While I was at BlogHer I spent a lot of time ogling the Ninja Deep Fryer. We’d gotten a deep fryer for a child for Christmas, but then presents didn’t match numbers and even though I don’t think ANY of the children counts or cares, I do. It was a cheap 10.00 special that I think we actually got another discount on because of something or another. It is small. I’d started playing with it sort of by accident after our mini-vacation to Door County. (We bought cheese curds, have to fry them) Anyhow, ours isn’t a family sized fryer. I talked to the very nice reps several times, watched as they demo’d their products and explained features. I’d occasionally chip in my 2 cents about a feature and why I might like that or not or whatever. I swore up and down I’d never cheat on my Vitamix. (I’m reconsidering)
Anyhow, I was drawn by the deep fryer, but something happened. I started paying attention to all the nice things about the Ninja Cooking System. (Metal insert! Remember-Denise had just broken my crock.) It sears! It bakes! It cooks faster with less fat! (oh no, I am going to sound like an infomercial. Oh wait…maybe that’s why what happened next happened: the nice sponsors offered to send me the Ninja product of choice to try out. I chose the 3-in-1 cooking system because well, it makes more sense than owning a (really nice) deep fryer. They didn’t ask me to blog, tweet, Facebook or G+ or anything about it.
It came. I unboxed it (with much tugging, pulling, it was horrible to unbox. Really.) during dinner, so I could grab the instructions and the sample recipes. The next day it was close to dinner time. I had nothing planned. A nightmare day. Nothing to grab to just feed Mama. Then I remembered the easy Spaghetti and Meatballs from the recipe book. 30 min? Hmm. Ok, so I dumped the water, the pound of spaghetti, a jar of sauce, a box of frozen meatballs in the cooking system and turned it on. A few minutes later-I was instructed to go buy a better cone for the recently spayed Lola. The little inflatable one did nothing to keep her from trying to eat her bandages off. I told my mother: dinner is in the crock, it will be done in 15 min. Serve yourself and there is bagged salad. Then I left. I came home to raves about the fact that the meatballs were moist for a change and something about how it needed salt. (weird because I never add salt, but I did use a different brand of sauce)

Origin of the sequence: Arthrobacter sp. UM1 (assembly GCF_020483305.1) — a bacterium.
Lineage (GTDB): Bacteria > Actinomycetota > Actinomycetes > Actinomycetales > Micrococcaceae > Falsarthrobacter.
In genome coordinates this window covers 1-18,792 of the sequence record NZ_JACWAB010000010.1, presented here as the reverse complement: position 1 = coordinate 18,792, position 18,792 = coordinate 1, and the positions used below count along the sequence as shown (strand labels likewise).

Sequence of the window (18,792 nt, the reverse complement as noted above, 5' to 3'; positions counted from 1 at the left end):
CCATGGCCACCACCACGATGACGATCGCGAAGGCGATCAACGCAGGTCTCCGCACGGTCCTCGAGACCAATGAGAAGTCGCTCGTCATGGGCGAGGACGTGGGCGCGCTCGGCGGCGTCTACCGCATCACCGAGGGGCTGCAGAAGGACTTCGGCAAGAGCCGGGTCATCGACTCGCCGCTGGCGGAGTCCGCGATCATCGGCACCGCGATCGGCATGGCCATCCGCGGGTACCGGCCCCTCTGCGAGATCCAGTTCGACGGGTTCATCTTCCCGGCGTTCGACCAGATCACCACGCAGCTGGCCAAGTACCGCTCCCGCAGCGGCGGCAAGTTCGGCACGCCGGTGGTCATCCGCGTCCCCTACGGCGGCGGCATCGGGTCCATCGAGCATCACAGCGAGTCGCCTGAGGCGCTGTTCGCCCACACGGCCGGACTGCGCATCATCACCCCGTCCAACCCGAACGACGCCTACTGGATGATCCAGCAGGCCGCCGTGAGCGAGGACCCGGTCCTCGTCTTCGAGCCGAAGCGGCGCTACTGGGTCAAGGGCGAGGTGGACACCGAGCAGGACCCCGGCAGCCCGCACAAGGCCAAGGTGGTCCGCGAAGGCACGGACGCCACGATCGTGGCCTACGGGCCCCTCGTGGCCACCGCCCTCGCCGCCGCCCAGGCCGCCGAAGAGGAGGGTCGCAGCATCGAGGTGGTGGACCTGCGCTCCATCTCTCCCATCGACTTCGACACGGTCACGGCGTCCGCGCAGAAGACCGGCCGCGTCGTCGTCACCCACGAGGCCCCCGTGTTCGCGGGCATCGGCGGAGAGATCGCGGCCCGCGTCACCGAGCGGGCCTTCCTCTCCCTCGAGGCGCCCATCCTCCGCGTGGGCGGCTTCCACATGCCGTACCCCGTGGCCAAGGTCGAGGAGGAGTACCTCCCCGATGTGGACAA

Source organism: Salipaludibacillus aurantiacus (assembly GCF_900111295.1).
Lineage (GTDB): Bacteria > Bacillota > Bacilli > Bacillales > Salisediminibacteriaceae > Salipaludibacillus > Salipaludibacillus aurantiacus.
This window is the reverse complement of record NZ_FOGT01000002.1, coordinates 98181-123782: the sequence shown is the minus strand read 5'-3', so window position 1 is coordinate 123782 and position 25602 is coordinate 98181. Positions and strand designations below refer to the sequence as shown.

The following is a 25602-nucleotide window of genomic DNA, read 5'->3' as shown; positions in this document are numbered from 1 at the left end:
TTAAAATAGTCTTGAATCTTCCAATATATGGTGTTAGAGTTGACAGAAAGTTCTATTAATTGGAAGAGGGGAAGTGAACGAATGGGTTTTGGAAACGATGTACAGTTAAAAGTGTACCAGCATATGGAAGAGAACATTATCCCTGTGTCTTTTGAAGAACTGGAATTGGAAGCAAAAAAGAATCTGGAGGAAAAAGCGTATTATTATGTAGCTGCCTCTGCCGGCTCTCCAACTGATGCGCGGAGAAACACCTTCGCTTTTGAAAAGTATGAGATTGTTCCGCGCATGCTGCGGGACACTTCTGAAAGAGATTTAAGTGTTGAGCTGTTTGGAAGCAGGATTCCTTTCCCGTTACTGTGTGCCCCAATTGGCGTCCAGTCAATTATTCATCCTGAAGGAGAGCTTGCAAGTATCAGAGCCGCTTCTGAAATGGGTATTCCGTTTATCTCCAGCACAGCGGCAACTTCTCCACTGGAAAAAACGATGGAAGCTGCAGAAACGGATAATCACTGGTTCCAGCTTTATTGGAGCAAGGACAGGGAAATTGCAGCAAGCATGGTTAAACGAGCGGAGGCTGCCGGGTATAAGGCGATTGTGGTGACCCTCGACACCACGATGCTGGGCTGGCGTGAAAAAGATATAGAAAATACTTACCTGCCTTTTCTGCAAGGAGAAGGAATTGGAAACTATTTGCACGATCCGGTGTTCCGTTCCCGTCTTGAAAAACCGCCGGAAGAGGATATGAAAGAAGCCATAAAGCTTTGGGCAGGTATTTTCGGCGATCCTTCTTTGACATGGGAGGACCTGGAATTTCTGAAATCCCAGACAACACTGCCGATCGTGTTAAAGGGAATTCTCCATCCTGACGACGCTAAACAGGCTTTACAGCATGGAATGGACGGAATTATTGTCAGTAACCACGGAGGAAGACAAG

The next day: we had a rotisserie chicken from our shopping excursion. But no sides. I didn’t feel like working up anything. Oh! Boxed rice mix with that scary saute part. Saute! I can do that in the Ninja. That turned out well. No sticking to my pans because I wandered off and let it burn. More flavor than the microwave method. Same amount of time as both methods. I made some cole slaw to go with it. Again: dinner in 30 min.
The next day: another crazy busy day. I was sure I could Ninja my way through dinner. Now what do we have? Frozen chicken strips. A jar of wine mushroom simmer sauce. A box of pasta. Oh! I could do that the same way I did the spaghetti. Yep, I tossed the frozen chicken in with half a box of pasta, the jar of simmer sauce, and a couple of cups of water. Dinner in 35 min. Again.